Javascript == ,===, and more.

So the javaScipt == operator is used to find equality in expressions, in addition there is also the === operator that is used to find what is called identity as well. So there is more than one comparison operator in javaScript because of javaScripts typeless nature. This is a subject that comes up often in javaSciprt related discussions so it goes without saying that I should write a post on this one.

1 - javaScript == can be used to find equality (AKA type conversion)

The javaScript == operator can be used to find equality between to operands. If the two operands are equal the resulting value will be true otherwise it will result in false.

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let str = 7;
console.log( str == 7); // true

Simple enough for the most part however there are some things to be ware of, and there is also another operator === known as the identity operator. So be sure to read on if this is a subject that you still find a little confusing.

1.1 - The == operator preforms type conversion

The main difference between == and === is that == preforms type conversion. In the event that both operands that are used in the operation are not of the same type then type conversion is used to check if they equal each other when converted.

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let str = '7';
console.log(str == 7); // true
console.log(str == '7'); // true

1.2 - Comparing objects

When comparing two objects the result is true when both operands are references to the same object.

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let obj = {n:42},
ref = obj;
// if both operands are references to the same object that is true
console.log(obj == ref); // true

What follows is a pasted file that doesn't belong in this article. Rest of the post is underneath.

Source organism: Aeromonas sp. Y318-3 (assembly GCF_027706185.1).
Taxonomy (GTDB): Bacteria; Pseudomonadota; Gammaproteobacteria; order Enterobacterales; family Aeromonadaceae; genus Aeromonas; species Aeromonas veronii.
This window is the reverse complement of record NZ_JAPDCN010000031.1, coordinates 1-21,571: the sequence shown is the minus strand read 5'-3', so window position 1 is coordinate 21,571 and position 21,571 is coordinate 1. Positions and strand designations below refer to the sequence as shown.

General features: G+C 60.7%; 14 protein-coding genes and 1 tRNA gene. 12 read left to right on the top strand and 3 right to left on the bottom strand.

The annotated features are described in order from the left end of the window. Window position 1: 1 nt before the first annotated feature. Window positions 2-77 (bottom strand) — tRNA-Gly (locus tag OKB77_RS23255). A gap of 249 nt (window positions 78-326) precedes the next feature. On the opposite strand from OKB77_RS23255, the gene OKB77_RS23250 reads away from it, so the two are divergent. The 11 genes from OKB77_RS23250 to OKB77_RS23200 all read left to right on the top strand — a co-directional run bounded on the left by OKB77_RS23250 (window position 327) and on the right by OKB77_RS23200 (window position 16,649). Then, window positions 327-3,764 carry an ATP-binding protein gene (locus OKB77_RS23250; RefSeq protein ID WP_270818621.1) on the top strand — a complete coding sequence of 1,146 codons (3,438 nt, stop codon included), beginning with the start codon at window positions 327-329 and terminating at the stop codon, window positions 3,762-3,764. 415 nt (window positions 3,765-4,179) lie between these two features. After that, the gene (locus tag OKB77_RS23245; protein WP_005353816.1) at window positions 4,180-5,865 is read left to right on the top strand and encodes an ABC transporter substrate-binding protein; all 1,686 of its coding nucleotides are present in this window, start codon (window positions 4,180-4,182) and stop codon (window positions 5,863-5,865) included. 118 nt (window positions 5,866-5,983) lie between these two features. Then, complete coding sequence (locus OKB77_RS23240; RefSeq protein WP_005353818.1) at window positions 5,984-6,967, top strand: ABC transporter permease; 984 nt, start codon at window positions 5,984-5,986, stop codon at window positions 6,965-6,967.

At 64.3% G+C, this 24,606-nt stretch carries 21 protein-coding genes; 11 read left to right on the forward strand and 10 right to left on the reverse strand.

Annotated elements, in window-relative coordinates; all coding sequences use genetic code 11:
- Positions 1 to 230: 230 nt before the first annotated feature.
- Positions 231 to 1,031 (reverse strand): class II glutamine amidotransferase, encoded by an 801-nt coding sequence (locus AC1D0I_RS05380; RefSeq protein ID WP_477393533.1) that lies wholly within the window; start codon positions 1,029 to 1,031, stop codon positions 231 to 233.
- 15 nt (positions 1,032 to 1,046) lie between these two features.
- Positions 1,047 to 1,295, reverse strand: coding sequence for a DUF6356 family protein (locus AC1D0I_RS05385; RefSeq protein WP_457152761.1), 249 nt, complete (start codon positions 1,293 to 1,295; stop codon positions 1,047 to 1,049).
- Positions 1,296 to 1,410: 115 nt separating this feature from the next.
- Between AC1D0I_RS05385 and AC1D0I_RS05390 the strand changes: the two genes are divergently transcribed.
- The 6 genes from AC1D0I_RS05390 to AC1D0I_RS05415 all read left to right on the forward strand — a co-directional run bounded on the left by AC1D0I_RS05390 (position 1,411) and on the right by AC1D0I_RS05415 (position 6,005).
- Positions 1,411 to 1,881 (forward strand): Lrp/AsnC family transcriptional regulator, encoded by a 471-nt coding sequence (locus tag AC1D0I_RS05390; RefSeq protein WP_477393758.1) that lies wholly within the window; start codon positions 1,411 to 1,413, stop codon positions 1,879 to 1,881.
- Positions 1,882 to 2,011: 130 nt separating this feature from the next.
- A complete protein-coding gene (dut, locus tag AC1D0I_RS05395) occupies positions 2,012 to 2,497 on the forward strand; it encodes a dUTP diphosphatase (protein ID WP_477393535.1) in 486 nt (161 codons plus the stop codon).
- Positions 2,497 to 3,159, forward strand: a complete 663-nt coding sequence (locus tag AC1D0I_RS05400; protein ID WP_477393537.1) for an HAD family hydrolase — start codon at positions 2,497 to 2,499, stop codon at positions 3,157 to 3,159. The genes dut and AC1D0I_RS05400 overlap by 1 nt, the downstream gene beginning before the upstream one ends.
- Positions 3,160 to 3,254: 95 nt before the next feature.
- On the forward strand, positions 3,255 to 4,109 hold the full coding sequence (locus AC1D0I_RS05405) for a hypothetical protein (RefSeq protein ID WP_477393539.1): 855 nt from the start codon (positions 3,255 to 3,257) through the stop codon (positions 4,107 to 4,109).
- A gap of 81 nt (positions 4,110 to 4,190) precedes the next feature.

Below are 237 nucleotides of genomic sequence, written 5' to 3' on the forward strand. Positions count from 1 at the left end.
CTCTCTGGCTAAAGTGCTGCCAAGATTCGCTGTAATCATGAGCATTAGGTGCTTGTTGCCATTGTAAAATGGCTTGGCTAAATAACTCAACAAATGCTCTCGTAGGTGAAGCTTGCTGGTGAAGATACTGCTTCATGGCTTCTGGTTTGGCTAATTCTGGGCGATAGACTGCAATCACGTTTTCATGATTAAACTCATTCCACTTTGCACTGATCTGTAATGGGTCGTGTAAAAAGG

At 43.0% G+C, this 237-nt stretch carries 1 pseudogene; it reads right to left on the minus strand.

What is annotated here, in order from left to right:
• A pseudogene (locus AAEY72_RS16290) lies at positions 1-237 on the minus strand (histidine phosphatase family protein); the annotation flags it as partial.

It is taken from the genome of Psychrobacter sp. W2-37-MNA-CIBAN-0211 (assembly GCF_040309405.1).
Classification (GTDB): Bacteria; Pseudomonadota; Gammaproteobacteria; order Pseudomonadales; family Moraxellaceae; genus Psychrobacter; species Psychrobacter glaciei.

// else it is not true
console.log(obj == {n:42}); // false

Even if another object has the same set of property names, and values it is another separate object in memory rather than two references to the same object.

1.3 - Two booleans

Same as with numbers and strings if a boolean is compared to a non boolean value type conversion is preformed. The resulting boolean value depends on the data type and the value of the type.

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// two booleans
console.log(false == false); // true
console.log(!1 == false); // true
console.log(!-42 == false); // true
console.log(!0 == false); // false
console.log(true == false); // false;
// type conversion
console.log(0 == false); // true
console.log('' == false); // true

2 - javaScript === can be used to find identity (AKA strict comparison)

The identity, or strict comparison is another type of comparison operator in javaScript that does the same thing but with one significant difference which is of course that it does not preform type conversion. So both operands in the expression must be of the same type, as well as have the same value as well.

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let str = '7',
n = 7;
// so the == (equality) operator will preform type conversion
console.log(n == str); // true
// however the === (identity) operator will not preform type conversion
console.log(n === str); // false
console.log(n === 7); // true
console.log(n === Number(str)); // true

3 - Comparing to NAN

I wrote a post in the past about NAN which is a special kind of Number value in javaScript that is a Number yet also stands for Not A Number. The problem in a nutshell is that NaN does not equal anything even itself so a special method called isNaN, or some other kind of method needs to be used to check if two values equal NaN or not.

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console.log(NaN == NaN); // false
console.log(isNaN(NaN) == isNaN(isNaN)); // true